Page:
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Fern Coppedge exhibition opens at Michener Art Museum

The Michener Art Museum presents "Fern Coppedge: New Discoveries,” on view from Sept. 12, to April 18.
The exhibition highlights the Michener’s recent acquisition of four winter landscapes by Pennsylvania Impressionist Fern Coppedge (1883-1951). Additionally, the public will get an in-depth look at the private life of the artist with the recent digitization of Coppedge’s scrapbooks from the museum’s library and archives.

To see this exhibition, visitors must purchase timed tickets in advance and follow all museum guidelines for a safe visit.

"We’re thrilled to add these vibrant paintings by Coppedge to our permanent collection and excited to share the new information we’ve uncovered about these works with visitors,” said Laura Turner Igoe, Ph.D., curator of American Art at the Michener Art Museum.

Coppedge has long been heralded for her unique ability to depict landscapes using bold shapes and vibrant colors. At the age of 13, Coppedge knew she wanted to pursue a career in the arts after visiting her older sister’s watercolor class.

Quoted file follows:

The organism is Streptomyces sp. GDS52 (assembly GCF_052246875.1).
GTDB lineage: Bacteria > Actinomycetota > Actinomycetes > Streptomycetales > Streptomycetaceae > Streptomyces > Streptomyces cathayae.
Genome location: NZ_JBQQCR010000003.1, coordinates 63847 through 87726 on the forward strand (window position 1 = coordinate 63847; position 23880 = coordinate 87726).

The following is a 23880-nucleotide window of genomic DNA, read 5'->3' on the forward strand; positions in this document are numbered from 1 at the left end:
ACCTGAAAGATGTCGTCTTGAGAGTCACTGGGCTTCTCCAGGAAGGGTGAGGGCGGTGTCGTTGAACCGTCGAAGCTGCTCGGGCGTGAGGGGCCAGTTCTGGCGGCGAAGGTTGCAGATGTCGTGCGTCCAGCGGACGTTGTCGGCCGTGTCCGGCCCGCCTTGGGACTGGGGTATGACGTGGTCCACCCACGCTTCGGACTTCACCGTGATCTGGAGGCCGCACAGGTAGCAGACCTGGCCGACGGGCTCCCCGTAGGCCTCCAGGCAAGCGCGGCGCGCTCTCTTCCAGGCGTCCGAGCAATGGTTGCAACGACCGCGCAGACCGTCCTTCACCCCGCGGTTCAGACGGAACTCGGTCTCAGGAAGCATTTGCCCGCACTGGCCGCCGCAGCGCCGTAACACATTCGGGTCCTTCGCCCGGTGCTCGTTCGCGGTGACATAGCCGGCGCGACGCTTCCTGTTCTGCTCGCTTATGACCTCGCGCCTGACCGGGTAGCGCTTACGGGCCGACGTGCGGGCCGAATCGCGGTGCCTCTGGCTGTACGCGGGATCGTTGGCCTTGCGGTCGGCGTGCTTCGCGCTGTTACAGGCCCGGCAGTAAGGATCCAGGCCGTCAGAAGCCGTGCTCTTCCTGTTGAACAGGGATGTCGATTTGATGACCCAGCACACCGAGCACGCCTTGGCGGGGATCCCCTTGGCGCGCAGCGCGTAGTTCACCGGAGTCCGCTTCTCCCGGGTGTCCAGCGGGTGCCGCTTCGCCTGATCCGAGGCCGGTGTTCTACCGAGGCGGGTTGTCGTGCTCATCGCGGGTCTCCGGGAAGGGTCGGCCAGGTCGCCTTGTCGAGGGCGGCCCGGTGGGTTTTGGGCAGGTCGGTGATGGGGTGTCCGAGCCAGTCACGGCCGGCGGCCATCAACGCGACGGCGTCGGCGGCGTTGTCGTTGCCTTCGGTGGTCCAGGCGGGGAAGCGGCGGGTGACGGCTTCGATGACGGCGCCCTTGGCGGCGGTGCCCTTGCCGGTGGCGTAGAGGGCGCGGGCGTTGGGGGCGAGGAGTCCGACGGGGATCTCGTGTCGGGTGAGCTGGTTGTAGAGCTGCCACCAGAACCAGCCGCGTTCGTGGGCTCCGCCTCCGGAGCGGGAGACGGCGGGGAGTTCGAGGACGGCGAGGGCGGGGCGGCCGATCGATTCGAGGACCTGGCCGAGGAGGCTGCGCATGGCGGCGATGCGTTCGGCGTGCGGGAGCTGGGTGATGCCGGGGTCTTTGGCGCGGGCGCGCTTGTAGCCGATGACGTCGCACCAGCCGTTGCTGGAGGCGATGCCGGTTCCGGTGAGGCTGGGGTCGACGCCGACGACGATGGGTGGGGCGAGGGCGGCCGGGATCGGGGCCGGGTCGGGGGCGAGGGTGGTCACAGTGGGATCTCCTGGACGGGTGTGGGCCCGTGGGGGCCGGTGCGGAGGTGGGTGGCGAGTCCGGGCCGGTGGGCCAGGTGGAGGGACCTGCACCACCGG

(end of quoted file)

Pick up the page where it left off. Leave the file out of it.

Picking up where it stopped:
She went on to study art at the Art Institute of Chicago, eventually relocating to New York to study at the Art Students League.

In 1920, Coppedge moved to Lumberville, and was quickly immersed in the local art scene. She was heavily influenced by other Bucks County artists, including Daniel Garber, Elizabeth Price and Faye Swengel Badura.
From 1922 to 1935, Coppedge showed with the Philadelphia Ten, a group of women artists who exhibited together while the art world was primarily male-dominated. Coppedge lived in New Hope until her death in 1951.

"Fern Coppedge: New Discoveries” is supported by Carol and Louis Della Penna. Additional support is provided by Judy and Seth Blau.

The exhibition program in the Bette and Nelson Pfundt Gallery is presented by Vivian Banta and Robert Field.